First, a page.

Stories tagged human evolution

Just barely. Whoever performed this study has obviously never spent an afternoon with my nieces and nephews.

On a serious note, it was interesting to learn, down in the last paragraph, that the researchers found evidence of empathy in apes--something long considered a human hallmark.

The next step in evolution: photo by silfverduk on flickr.com.
The next step in evolution: photo by silfverduk on flickr.com.
A new study might suggest that a drastic climate change gave human evolution a boost, some 70,000 years ago. Before this time, tropical Africa was subject to periodic “megadroughts,” which could kill off huge numbers of plants and animals, and even dry up whole lakes. Around 70,000 BPE these droughts seemed to stop, and the climate stabilized, perhaps providing the impetus for our ancestors’ populations to grow rapidly and migrate.

I hope our currently shifting climate might do the same. I believe I’ve mentioned it before, but I’ve always wanted some mutant powers. Wait – that’s not how evolution works? Whatever. When I’ve got my adamantium skeleton, we’ll see who’s making the rules of evolution.

Aug
30
2007

It won't be so bad!: A human child enjoys his new home.    (photo by sofubared on flickr.com)
It won't be so bad!: A human child enjoys his new home. (photo by sofubared on flickr.com)
Evolution has just taken a bold step forward. I hate to be the bearer of grim news, but, if, like me, you are a human being (and I expect that most of you are), I have this to say to you: we have been left behind.

That’s right, if you haven’t guessed it already, the inevitable has finally happened, and a New York woman has given birth to a healthy 12-fingered and 12-toed baby boy. The scientific press hasn’t said so directly yet, but I think I am safe in saying that the boy is expected to be a superb athlete (at least in ball-sports), a concert pianist, and some sort of crime fighter (I’m thinking “Spiderman Jr.”).

So there you have it. All that’s left now is for the rest of us to wait and wonder what we should do now that we are obsolete. If nothing comes to mind, governments across the world will be initiating the long-planned “Troglodyte Protocol,” a voluntary program to assist members of the species homo sapien to our rightful future home – deep below the surface of the earth, where we will cheerfully run factories and power plants for homo sapien superior.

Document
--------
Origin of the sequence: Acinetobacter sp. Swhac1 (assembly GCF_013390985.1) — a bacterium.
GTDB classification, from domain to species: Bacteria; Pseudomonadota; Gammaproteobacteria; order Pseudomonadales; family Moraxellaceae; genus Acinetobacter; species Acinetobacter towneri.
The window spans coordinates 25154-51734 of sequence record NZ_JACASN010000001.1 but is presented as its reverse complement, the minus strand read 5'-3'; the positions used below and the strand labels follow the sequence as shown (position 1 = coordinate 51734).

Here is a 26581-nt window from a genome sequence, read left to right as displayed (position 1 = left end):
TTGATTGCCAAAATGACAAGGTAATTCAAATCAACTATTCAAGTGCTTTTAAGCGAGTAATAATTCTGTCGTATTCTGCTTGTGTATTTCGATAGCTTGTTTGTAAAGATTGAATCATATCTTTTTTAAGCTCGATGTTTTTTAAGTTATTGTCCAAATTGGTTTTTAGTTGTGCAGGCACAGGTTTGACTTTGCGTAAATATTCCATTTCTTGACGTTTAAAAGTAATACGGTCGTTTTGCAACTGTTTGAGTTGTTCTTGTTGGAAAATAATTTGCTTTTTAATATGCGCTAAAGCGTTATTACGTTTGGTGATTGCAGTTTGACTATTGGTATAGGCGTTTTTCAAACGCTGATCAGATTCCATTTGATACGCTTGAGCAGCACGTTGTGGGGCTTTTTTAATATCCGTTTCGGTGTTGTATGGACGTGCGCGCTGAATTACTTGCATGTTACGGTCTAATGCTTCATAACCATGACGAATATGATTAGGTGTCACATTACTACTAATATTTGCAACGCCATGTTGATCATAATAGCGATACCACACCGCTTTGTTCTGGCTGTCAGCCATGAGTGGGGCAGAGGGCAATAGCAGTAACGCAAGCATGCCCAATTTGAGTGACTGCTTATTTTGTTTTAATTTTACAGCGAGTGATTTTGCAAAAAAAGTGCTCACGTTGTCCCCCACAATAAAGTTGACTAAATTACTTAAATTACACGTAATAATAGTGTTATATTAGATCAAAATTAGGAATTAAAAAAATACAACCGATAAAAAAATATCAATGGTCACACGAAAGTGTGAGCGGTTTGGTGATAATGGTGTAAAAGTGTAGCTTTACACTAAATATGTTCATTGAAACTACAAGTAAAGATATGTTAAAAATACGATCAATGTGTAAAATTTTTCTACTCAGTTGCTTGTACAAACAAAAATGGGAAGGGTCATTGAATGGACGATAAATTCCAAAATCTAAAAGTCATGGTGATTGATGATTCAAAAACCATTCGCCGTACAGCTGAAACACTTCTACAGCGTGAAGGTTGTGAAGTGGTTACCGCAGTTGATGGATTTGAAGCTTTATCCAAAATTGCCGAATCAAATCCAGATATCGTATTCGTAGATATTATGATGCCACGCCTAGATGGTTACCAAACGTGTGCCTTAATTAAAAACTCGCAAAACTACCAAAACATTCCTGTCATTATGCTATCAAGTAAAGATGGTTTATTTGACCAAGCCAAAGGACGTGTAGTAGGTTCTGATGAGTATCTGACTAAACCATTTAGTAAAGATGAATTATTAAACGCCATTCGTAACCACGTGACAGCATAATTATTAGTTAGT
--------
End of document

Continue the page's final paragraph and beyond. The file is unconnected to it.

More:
Goodbye surface and sunlight. We know when we aren’t needed.

Apr
10
2007

Scientists have uncovered the remains of an early modern human in China. The 40,000-year-old skeleton is important, because there are very few human fossils of that age in this part of the world.

Most scientists believe that modern humans evolved in Africa and spread across the globe about 70,000 years ago. They replaced older forms of humans, such as Neanderthals.

Scientists disagree over whether modern humans interbred with the earlier populations. The new fossil, while clearly of a modern human, does contain some features of other types, thus lending weight to the theory that the various populations did mix.

Mar
20
2007

Humans have longer legs than gorillas today, but this wasn't always the case.: Photo by Robert Fenton, courtesy National Gallery of Art and Victoria and Albert Museum
Humans have longer legs than gorillas today, but this wasn't always the case.: Photo by Robert Fenton, courtesy National Gallery of Art and Victoria and Albert Museum

Early human ancestors, called Australopithecines (AW-stroh-la-PITH-eh-scenes), had short legs. Scientists have long believed this was a hold-over from even earlier species which had lived in trees. But now biologist David Carrier of the University of Utah argues the short legs were used to help them fight.

Short legs give a body a lower center of gravity, and makes it harder to push over. Living apes with short legs, like gorillas, tend to be more aggressive, while long-legged apes, like gibbons, are more docile.

Of course, humans don’t have such short legs anymore. Herman Potzner of Washington University in St. Louis proposes later human species evolved long legs to save energy. His studies of various animals show that that longer a creature’s legs, the less energy they use. Around 2 million years ago, something happened in human evolution that made the fighting advantage of short legs less important than the energy savings of long legs.

Mar
09
2005

In the field of paleoanthropology, or the scientific study of extinct members of human ancestry, scientists are often asked to stake their reputations on a single claim or hypothesis. The interesting thing about the claims that scholars attempt to make is that they are often based on the very small number of specimens that are available for research. This atmosphere often creates an intense series of lively debates between scholars over the interpretation of their sometimes limited data.